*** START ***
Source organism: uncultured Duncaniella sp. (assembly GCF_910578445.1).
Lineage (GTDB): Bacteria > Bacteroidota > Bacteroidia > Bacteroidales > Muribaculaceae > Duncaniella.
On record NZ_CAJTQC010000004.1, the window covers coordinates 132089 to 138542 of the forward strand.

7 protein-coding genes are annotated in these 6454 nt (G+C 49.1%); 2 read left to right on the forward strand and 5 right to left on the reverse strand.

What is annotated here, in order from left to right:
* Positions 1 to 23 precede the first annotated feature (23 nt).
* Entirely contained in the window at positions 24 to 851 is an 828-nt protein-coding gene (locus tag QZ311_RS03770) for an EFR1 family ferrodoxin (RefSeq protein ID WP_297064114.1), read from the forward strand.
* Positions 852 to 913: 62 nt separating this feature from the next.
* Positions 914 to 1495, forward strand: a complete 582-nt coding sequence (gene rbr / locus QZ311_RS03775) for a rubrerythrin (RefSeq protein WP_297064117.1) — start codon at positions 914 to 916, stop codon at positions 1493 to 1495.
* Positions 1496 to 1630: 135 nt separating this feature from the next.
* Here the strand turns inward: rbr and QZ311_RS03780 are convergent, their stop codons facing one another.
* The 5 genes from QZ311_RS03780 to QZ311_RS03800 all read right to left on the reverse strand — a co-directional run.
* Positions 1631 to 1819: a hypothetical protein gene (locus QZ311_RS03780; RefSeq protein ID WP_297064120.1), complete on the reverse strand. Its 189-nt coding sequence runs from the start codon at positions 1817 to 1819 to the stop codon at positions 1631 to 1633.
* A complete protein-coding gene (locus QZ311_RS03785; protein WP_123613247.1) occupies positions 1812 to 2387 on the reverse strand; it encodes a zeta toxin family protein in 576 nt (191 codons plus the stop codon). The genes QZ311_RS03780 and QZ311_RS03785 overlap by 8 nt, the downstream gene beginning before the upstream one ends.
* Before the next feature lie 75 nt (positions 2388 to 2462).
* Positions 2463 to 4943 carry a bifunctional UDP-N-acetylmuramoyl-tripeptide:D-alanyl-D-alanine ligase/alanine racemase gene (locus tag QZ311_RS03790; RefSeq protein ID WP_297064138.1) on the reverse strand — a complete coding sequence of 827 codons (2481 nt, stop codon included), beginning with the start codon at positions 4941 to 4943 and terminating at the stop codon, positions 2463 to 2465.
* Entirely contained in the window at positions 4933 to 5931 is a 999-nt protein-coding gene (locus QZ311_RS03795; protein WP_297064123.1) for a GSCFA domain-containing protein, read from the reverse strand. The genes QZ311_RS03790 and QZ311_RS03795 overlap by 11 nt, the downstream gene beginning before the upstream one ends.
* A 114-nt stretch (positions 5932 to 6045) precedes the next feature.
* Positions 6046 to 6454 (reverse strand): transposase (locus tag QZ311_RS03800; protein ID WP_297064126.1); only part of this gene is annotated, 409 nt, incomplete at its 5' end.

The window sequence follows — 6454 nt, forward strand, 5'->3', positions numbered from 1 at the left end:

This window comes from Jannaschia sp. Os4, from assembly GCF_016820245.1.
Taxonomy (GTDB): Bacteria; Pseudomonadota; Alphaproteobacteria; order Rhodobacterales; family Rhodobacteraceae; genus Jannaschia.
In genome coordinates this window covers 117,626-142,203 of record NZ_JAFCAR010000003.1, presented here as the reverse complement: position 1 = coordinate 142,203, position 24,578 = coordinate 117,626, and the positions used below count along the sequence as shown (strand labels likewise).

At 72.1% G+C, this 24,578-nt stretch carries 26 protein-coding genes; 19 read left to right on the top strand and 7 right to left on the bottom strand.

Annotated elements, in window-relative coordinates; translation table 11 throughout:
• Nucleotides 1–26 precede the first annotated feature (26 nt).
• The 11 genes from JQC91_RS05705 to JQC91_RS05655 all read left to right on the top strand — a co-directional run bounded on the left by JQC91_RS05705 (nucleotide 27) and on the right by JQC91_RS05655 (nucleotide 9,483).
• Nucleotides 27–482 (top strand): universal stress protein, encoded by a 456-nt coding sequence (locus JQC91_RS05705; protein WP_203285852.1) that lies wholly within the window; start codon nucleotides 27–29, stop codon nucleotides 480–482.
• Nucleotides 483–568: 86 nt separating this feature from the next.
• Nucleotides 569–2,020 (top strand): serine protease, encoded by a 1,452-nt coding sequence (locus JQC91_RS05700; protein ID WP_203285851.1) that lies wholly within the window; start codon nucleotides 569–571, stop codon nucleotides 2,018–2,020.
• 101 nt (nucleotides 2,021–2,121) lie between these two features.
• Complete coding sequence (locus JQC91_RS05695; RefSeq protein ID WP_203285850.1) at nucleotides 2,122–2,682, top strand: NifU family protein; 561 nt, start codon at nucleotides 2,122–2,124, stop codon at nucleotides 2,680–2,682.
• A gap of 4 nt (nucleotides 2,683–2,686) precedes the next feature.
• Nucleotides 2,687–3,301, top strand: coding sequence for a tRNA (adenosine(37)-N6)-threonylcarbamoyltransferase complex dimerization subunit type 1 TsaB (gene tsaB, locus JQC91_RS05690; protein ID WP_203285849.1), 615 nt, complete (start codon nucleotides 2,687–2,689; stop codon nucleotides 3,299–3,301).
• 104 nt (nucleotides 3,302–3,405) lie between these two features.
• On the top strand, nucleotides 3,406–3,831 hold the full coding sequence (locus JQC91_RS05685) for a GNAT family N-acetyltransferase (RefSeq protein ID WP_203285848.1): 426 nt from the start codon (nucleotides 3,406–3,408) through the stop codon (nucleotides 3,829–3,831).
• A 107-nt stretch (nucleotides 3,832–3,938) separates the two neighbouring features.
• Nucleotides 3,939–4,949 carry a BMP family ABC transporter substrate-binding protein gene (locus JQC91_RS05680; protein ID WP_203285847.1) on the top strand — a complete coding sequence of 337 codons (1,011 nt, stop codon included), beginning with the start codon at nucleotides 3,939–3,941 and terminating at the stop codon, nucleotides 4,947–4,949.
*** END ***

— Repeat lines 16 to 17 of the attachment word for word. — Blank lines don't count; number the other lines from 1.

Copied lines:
* Positions 2463 to 4943 carry a bifunctional UDP-N-acetylmuramoyl-tripeptide:D-alanyl-D-alanine ligase/alanine racemase gene (locus tag QZ311_RS03790; RefSeq protein ID WP_297064138.1) on the reverse strand — a complete coding sequence of 827 codons (2481 nt, stop codon included), beginning with the start codon at positions 4941 to 4943 and terminating at the stop codon, positions 2463 to 2465.
* Entirely contained in the window at positions 4933 to 5931 is a 999-nt protein-coding gene (locus QZ311_RS03795; protein WP_297064123.1) for a GSCFA domain-containing protein, read from the reverse strand. The genes QZ311_RS03790 and QZ311_RS03795 overlap by 11 nt, the downstream gene beginning before the upstream one ends.